Now this one was positively straightforward, but definitely my least favourite piece so far. In my on-going effort to avoid revisiting the Swordfysh or finish touching up other models, I figured why not do this one! I thought I could paint it as a solid unit, but the area behind the pyramid is precarious without pulling the deck out first, and the area is open and visible enough that you do need to get some level of detail in there.
Ok, so to the stages –
- Primed with Skull White
- Water base is as GW guidelines – exception was of course for the floating bones. I based them in Bleached Bone before adding Asurman Blue wash to pick out the detail between the ribs etc. I then drybrushed with another layer of Bleached Bone when thoroughly dry to take the blue off the bones. I was pretty happy with the result, but it wasn’t rocket science so there was no victory laps of the room (The what? you say, but trust me, it did happen later with the one thing I found…trying in this model!)
- Ok – the Hull was Calthan Brown based before adding some Gravveyard Earth wetbrush. When dry, I added some Gryphonne Sepia Wash followed by a final and subtle Dheneb Stone drybrush to pick out the wickerwork effect. If feeling the laze on this one, just check on what needs detail as the oars obscure some of this section.
- The Hull proper was simple Chaos Black based, followed by either 2 layers of Shining Gold or a layer of Tin Bitz or even Dwarf Bronze followed by the Shining Gold on the raised detail and sculpt. Took my time with this, but worked out well. I even used the same paints on the hull bands towards the front of the ship. I like this colour scheme as the gold on black is pretty striking and works well for the theme of Tomb Kings.
- The statue guys I coated in Chaos Black before giving a very light drybrush with Hawk Turquoise, then going over with a highlight with Shining Gold on the hoods. The Staffs I decided could do with something different, so the heads were Burnished Gold with some Shining Gold Highlight, with Necron Abyss on the handles.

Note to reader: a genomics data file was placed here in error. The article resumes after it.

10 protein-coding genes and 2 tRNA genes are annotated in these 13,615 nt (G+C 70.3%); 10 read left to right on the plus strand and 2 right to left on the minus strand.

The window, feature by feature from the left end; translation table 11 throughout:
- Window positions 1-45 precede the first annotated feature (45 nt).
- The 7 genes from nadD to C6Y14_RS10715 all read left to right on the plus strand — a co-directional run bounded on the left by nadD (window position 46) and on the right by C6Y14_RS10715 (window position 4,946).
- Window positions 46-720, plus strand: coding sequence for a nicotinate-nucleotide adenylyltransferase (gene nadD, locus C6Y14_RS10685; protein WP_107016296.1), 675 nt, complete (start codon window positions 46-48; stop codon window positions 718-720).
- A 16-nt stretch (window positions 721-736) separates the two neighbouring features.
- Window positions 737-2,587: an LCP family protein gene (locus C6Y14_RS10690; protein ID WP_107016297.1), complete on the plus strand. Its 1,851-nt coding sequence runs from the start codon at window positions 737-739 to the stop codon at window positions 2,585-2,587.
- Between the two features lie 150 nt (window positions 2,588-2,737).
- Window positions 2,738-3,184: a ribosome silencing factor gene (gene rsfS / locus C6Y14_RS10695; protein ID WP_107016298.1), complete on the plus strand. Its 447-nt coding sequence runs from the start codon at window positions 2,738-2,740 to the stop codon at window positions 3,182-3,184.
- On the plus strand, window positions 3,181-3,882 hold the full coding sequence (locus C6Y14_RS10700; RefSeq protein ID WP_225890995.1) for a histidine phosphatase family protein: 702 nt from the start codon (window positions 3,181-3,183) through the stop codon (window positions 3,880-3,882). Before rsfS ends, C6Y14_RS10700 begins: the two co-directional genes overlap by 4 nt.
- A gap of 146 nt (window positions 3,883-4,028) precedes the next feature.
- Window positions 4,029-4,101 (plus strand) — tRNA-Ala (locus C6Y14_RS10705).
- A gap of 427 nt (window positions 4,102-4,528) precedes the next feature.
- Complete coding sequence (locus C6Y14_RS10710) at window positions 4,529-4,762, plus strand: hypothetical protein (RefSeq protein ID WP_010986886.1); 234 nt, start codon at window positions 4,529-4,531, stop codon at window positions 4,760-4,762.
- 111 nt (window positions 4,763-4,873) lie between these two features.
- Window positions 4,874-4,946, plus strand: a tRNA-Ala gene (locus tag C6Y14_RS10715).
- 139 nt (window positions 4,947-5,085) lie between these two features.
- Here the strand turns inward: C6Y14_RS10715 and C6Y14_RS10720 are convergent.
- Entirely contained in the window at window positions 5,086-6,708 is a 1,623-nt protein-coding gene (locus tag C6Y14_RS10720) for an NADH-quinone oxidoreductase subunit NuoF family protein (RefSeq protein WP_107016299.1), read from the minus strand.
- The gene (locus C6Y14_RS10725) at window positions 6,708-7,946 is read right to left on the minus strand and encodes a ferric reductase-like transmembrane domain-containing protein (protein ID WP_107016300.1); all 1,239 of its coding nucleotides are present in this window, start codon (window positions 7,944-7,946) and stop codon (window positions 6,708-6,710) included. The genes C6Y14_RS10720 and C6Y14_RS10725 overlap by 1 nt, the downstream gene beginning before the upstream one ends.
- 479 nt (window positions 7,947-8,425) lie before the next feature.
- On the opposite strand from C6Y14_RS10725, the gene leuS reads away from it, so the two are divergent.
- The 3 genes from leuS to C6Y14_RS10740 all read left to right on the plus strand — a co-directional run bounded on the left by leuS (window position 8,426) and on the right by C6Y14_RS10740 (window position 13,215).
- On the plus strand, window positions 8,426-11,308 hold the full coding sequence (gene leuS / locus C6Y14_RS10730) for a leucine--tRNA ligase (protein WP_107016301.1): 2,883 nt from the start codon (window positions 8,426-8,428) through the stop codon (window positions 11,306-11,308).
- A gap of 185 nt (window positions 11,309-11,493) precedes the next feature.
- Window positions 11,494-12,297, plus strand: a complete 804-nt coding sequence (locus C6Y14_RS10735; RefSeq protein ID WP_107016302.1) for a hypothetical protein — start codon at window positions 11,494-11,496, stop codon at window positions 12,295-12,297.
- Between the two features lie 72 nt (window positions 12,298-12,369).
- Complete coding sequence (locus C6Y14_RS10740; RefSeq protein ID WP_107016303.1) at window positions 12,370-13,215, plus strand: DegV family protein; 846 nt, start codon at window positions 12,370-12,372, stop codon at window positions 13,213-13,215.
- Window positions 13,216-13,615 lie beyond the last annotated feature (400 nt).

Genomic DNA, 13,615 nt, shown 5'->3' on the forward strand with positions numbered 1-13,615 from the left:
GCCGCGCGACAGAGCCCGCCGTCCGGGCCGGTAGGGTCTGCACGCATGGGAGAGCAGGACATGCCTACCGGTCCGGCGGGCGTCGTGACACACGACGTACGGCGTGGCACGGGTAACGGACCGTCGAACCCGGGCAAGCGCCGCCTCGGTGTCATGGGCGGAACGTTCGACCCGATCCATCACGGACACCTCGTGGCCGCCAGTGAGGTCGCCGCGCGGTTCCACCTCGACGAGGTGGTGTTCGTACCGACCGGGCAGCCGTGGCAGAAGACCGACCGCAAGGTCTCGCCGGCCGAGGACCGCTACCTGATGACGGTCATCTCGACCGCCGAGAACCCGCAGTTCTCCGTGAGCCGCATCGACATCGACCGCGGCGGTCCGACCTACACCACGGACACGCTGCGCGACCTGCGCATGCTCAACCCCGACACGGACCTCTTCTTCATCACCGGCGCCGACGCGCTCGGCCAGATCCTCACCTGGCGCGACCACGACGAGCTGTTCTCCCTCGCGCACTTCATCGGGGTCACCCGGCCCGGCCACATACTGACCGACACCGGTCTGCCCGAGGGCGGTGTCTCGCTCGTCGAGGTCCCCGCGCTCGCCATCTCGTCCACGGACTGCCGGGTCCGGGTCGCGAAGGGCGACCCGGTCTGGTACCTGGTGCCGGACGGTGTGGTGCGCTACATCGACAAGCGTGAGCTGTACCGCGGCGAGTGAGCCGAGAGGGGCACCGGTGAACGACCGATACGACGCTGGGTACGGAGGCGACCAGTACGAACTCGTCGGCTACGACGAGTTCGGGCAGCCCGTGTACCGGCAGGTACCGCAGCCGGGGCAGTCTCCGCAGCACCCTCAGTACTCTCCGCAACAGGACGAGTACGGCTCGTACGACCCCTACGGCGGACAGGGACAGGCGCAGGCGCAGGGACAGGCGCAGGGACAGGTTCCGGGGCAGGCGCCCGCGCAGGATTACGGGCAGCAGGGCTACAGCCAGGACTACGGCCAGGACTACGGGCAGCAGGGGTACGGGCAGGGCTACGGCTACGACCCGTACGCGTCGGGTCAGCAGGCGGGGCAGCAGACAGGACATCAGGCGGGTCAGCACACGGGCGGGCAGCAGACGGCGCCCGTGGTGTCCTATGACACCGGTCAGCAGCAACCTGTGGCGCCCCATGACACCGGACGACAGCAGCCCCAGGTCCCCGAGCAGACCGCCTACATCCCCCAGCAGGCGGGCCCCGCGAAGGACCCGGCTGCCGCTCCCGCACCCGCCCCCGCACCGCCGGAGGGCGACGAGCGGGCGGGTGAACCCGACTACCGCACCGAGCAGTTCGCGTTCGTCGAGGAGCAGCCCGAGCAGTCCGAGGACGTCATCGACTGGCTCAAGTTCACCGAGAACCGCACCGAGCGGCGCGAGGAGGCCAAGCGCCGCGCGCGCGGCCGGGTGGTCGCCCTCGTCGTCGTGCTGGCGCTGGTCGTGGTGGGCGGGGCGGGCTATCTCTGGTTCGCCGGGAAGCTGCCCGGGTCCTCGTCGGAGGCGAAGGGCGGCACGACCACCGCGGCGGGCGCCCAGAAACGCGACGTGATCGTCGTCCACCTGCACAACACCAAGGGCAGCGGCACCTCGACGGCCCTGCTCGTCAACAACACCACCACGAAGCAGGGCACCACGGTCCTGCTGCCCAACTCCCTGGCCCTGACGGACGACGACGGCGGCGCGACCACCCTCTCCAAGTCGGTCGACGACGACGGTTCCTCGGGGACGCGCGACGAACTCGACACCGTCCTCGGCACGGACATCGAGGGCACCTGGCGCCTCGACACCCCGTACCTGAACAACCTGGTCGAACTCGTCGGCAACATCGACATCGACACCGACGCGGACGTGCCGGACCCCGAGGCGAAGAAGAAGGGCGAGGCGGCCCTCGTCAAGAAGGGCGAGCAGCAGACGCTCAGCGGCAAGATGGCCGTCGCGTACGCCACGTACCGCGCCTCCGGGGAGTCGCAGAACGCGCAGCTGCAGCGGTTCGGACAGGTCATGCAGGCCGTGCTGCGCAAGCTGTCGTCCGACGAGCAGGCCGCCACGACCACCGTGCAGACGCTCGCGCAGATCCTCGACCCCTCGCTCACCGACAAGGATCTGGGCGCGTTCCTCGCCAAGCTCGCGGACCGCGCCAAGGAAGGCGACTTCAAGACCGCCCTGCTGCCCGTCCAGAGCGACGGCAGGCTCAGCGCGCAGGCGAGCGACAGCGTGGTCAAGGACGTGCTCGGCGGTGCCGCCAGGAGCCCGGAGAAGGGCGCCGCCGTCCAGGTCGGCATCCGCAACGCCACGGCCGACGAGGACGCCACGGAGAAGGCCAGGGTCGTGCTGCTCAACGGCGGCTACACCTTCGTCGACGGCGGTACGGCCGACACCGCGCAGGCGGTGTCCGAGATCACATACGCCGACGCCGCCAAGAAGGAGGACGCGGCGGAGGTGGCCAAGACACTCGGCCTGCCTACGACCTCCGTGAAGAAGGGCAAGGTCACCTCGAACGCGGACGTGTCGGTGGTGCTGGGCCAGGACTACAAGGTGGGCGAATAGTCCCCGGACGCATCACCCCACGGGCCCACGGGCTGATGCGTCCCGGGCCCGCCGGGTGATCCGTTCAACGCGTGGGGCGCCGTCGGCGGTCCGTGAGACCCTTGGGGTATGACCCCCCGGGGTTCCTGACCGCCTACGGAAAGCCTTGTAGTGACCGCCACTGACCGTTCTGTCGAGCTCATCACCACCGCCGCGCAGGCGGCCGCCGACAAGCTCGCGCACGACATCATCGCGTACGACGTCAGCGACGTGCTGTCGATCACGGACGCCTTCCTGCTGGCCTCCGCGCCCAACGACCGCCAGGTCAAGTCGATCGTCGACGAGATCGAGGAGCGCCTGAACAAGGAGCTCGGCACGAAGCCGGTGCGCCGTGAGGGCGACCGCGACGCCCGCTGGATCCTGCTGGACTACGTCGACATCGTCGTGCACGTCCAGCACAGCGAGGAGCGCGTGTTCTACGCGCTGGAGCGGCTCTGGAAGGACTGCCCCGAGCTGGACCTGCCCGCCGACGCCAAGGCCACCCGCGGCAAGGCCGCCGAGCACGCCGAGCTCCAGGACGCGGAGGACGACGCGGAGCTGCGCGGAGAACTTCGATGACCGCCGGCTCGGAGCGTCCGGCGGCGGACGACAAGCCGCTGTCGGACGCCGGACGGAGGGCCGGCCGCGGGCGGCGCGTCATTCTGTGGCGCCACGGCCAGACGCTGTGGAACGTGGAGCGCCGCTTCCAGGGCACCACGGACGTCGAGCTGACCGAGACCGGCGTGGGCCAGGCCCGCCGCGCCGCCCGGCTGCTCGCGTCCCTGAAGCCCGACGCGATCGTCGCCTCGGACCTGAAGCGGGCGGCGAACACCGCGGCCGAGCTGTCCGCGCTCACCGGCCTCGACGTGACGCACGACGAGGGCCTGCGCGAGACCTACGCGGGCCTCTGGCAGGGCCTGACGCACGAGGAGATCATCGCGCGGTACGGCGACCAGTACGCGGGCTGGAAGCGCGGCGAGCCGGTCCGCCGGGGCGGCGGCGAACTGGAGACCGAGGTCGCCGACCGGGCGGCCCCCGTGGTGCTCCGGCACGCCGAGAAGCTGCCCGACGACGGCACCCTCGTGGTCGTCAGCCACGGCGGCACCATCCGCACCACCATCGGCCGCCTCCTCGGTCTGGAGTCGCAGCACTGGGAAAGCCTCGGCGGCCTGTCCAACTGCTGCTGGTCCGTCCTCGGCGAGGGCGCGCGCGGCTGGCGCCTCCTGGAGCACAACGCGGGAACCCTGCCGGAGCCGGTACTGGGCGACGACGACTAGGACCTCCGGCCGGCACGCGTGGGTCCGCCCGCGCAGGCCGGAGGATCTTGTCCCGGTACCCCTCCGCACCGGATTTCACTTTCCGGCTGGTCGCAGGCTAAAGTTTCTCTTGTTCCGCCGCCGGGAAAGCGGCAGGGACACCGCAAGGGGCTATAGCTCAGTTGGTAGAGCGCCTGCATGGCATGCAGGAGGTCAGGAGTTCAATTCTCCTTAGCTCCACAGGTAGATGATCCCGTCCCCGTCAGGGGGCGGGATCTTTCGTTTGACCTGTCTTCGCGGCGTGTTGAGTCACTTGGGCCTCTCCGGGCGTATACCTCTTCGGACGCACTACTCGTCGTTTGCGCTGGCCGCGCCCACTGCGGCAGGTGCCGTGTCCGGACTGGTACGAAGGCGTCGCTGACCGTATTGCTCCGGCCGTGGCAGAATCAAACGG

- The stone held in scorpion style over the ship I based in Dark Angels Green, highlighted in Snot Green and edged with Scorpion Green. There was room for light sourcing, and I may return to attempt this, but I ran through this one pretty fast and didn’t stop to try it just yet. The only easy thing about light sourcing that I find is that it can be done at a later time without too much touch-up.
- The deck was based in more Calthan brown and washed in Devlan Mud to keep it simple. The deck catapults were dressed in Tin Bitz with some Boltgun Metal highlighting. The Pyramid was pretty basic too – just a few layers of Shining Gold with some minimal Mythril Silver highlighting in the edges and sculpt. The problem I find with all gold metalics is that they always require multiple applications to get the “shine” effect, so knowing this the first layer is always light so that the subsequent layer(s) don’t blot out details.
- Ok – on to the most hated part of this bad boy – the triangle strips on the hull. This was a test to be sure – get yourself some decent and tiny detail brush. GW don’t do a small enough brush, so I go for a Windsor and Newton size 0000, and I still think it is too big! Sometimes I blame my tools but sometimes I blame myself! This time, it was a toss up, but went with a yellow and blue split originally. Immediately regretted this, as no yellow was distinct enough from the gold – I don’t think that brown would work either, and there was enough purple in the fleets already that I just went with the GW recommendation – red and blue. This was slow progress, with a LOT of touching up, thinking I’m done and then finding another strip yet to do! When I was finally done with this part, I did one of thiose shoulder-stretches that painting too long requires before a small dance with the dog (who wasn’t as into the celebration as I was, but was game enough not to complain)
- Finally, I assembled the model fully before painting the final parts – the oars were Bestial Brown and Devlan Mud wash., not forgetting the pieces on the base. The area above the oars I covered in Shadow Grey. The reason for doing this part last was because of the assembly of the model proper scrapes the paint from these sections if done beforehand.
There, another one down, but I have just managed to get my hands on a half-price copy of Assault on Black Reach (my first 40K modela ever – never been too interested in the 40K universe, but painting is painting and new models are always more attractive than sets half done!) – the temptation to attempt something new is pretty powerful, but I’ll try to stay the course long enough to get something Dreadfleet done next week!